On September 21, 2000 George Bell stepped down as Chief Executive Officer and reprised his role as President of the Excite division. The stock was trading at $15.38 a share, a drop of 90% of the company's evaluation during his leadership. On April 23, 2001, Patti S. Hart, the former Chief Executive Officer of Telocity joined Excite@Home as its third CEO and @Home's fourth. In the same announcement Current Chairman George Bell resigned and left the company completely. The news was not good as the company also reported first-quarter net loss of $61.6 million, or 15 cents per share, on revenue of $142.8 million compared with a loss of $4.6 million, or 1 cent, on revenue of $138 million in the same period the prior year.

On June 11, 2001 Excite@home announced what it had raised $100 million in fresh financing from Promethean Capital Management and Angelo Gordon & Co. Part of the deal not widely disclosed was that the loan was repayable immediately if Excite@Home stock was delisted by Nasdaq. The loan, structured as a note convertible into shares of Excite, had an interest rate of zero. The key aspect of the deal was that Promethean gained first dibs on Excite's assets.

By August 20, 2001, @Home fired their auditor firm Ernst & Young replacing them with PricewaterhouseCoopers. In addition, they received a demand for the immediate repayment of $50 million in debt by bondholders Promethean Capital Management and Angelo Gordon & Co. At the same time, both Cox Cable and Comcast announced that they would separate from the broadband Internet service by Q1 of 2002.

On September 13, 2001 Excite@Home sold Blue Mountain Arts for $35 million to American Greetings, less than 5% of what they had paid less than two years earlier.

On October 1, 2001 the company filed for chapter 11 bankruptcy protection with the U.S. Bankruptcy Court for the Northern District of California. The company's remaining 1,350 employees would be laid off over the following months into the first quarter of 2002. As part of the agreement @Home's national high-speed fiber network access would be sold back to AT&T for $307 million in cash. At Home Liquidating Trust became the successor company to Excite@Home charged with the sale of all assets of the former company.


Features of the @Home network were fairly standardized from cable provider to cable provider. All users of the service were granted email addresses which were (username) Users were also given a special content-rich start-page on the Internet at which was specifically created for broadband speeds at a time when very few websites on the Internet were geared towards broadband users. Users were also granted access to other Excite websites such as Blue Mountain and their greeting-card by email service. Also as part of the @Home experience, users were provided with a special Excite@Home web browser which was essentially an @Home re-branded version of Internet Explorer with Excite@Home enabled features built within the browser. Additionally, besides the web browser users could also download the Excite@Home powered Instant Messenger, and @Home Assistant desktop widget, which had features like Excite's Search, current news, e-mail notification, and "TuneIn" online radio among other tools at hand.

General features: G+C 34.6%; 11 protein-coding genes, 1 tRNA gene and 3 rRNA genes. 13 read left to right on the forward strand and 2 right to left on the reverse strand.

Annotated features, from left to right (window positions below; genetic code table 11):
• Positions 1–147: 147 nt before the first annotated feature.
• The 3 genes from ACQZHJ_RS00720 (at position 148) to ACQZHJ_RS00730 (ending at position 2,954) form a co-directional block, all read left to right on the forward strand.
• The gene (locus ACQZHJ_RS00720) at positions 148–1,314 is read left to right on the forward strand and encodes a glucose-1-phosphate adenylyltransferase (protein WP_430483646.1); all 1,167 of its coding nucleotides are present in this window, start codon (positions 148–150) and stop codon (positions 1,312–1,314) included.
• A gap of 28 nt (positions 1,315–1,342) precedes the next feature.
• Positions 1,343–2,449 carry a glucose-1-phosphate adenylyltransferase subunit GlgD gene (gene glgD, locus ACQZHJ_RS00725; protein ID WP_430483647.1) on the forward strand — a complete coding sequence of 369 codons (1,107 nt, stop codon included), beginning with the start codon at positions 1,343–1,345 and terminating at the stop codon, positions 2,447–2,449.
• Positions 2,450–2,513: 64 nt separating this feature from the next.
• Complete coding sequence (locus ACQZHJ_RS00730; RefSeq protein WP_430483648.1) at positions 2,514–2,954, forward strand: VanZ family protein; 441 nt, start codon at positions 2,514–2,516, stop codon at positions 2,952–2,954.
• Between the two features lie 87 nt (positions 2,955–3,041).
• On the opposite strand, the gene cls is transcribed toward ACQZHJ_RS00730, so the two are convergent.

Cobranded @Home services

  • AT&T@Home (formerly TCI@Home before the purchase of TCI by AT&T)
  • Charter@Home
  • Cogeco@Home
  • Comcast@Home
  • Cox@Home
  • Optimum@Home
  • Intermedia@Home
  • Rogers@Home
  • Shaw@Home
  • Optus@Home
  • Videon@Home

In total Excite@Home offered services to a total of 16 affiliates across the United States and Canada. This included: Cablevision Systems, Century Communications, Charter Communications, Cogeco Cable, Comcast, Cox Communications, Garden State Cable, Insight Communications, InterMedia Partners, Jones Intercable, Midcontinent Cable, Prime Cable, Rogers Cablesystems, Shaw Communications, Suburban, and Videon CableSystems with access to over 60 million households.

@Home Benelux BV

In 1999, @Home Network founded @Home Benelux BV, together with Intel Corporation and the (former) Dutch companies EDON NV en Palet Kabelcom B.V. @Home Benelux BV was based in Amsterdam. Later, N.V. Energie-Distributiebedrijf Oost- en Noord-Nederland (EDON) (then called Essent) got full ownership of @Home Benelux BV, and the company was called Essent Kabelcom. In February 2007 Essent sold Essent Kabelcom to private equity firms Warburg Pincus and Cinven, and the company was once again called @Home (now without the 'Benelux'-part). On May 16, 2008, @Home merged with cable providers Casema and Multikabel into Ziggo, thus becoming the largest cable provider of The Netherlands.

Joint ventures

External links



Got something to say? Make a comment.
Your name
Your email address